New York, October 15, 2002—The Committee to Protect Journalists (CPJ) strongly condemns the Ugandan government's raid on the Monitor media group, the detention of one of the organization's reporters, and the charges filed against three Monitor editors.
On October 10, three dozen police officers occupied the newsrooms of the private English-language daily Monitor and its sister station, Radio Monitor, which is headquartered in a suburb of the capital, Kampala. Authorities have accused the two news outlets of supporting "terrorists" by publishing "false news that alarmed the public."
For five hours police searched the newspaper and the studio, which officials accuse of having ties to the Lord Resistance Army (LRA), an armed rebel group that has, for the last 20 years, called for a Christian fundamentalist republic of Uganda.
According to Ugandan and international news reports, the police raid was prompted by an article in the October 10 edition of the Monitor, which reported that LRA rebels had shot down a Ugandan army helicopter in the northern part of the country. Sourcing its information to unnamed military officials, the paper also published denials from the Ugandan military in the same story. However, police raided the paper's offices and accused it and its staff of bias in favor of the "terrorist" LRA rebels.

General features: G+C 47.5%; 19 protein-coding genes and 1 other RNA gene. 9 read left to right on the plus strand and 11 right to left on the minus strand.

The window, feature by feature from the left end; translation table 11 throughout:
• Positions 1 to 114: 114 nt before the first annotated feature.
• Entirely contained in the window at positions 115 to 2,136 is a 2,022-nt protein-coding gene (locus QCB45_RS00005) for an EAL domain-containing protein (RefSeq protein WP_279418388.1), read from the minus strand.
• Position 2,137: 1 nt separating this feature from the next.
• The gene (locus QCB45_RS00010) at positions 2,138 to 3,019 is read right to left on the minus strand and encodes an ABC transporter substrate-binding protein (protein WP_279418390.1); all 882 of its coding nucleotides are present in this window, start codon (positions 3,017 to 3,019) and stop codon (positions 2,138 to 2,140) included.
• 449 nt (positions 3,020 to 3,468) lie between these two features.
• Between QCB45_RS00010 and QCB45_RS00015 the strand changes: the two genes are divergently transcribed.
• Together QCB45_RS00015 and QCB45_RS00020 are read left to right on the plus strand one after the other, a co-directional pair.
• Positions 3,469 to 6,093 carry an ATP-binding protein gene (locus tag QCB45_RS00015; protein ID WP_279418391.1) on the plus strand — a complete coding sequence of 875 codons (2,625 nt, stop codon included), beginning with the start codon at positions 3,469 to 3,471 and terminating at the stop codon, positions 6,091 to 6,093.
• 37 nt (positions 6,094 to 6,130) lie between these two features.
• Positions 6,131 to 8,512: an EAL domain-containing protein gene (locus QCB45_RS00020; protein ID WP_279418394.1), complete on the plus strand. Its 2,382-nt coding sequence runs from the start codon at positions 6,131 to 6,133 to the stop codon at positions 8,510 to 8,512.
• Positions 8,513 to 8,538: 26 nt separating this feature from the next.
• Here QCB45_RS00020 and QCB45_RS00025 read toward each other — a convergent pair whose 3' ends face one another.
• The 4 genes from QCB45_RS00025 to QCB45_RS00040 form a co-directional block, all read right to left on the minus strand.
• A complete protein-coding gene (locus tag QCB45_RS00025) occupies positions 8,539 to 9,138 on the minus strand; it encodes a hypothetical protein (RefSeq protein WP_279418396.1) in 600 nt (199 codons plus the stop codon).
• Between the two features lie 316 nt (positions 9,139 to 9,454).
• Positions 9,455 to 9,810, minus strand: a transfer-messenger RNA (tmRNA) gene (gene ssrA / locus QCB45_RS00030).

News staffers inside both buildings were not allowed to leave, and no one was allowed to enter while police rummaged through desks, seized cell phones, and conducted body searches of the staff, said eyewitnesses. Officers removed the hard drives from a dozen computers and seized the main office server.
The author of the article, Frank Nyakairu, who was covering the LRA rebellion from the northern town of Gulu, was taken into government custody on October 11. He remains in detention.
Meanwhile, on October 15, the Criminal Investigation Department interrogated three Monitor editors, Charles Onyango-Obbo, Joseph Were, and Wanyama Wangah, and charged them with "publishing articles that are contrary to national security and that give comfort to the enemy" and "publishing false information." They are scheduled to appear in court on October 16.
The Monitor, Uganda's most influential daily, has not published since October 10.
"We call for an immediate investigation into the raid, for the release of Frank Nyakairu, and for charges against all Monitor editors to be dropped," said CPJ executive director Ann Cooper.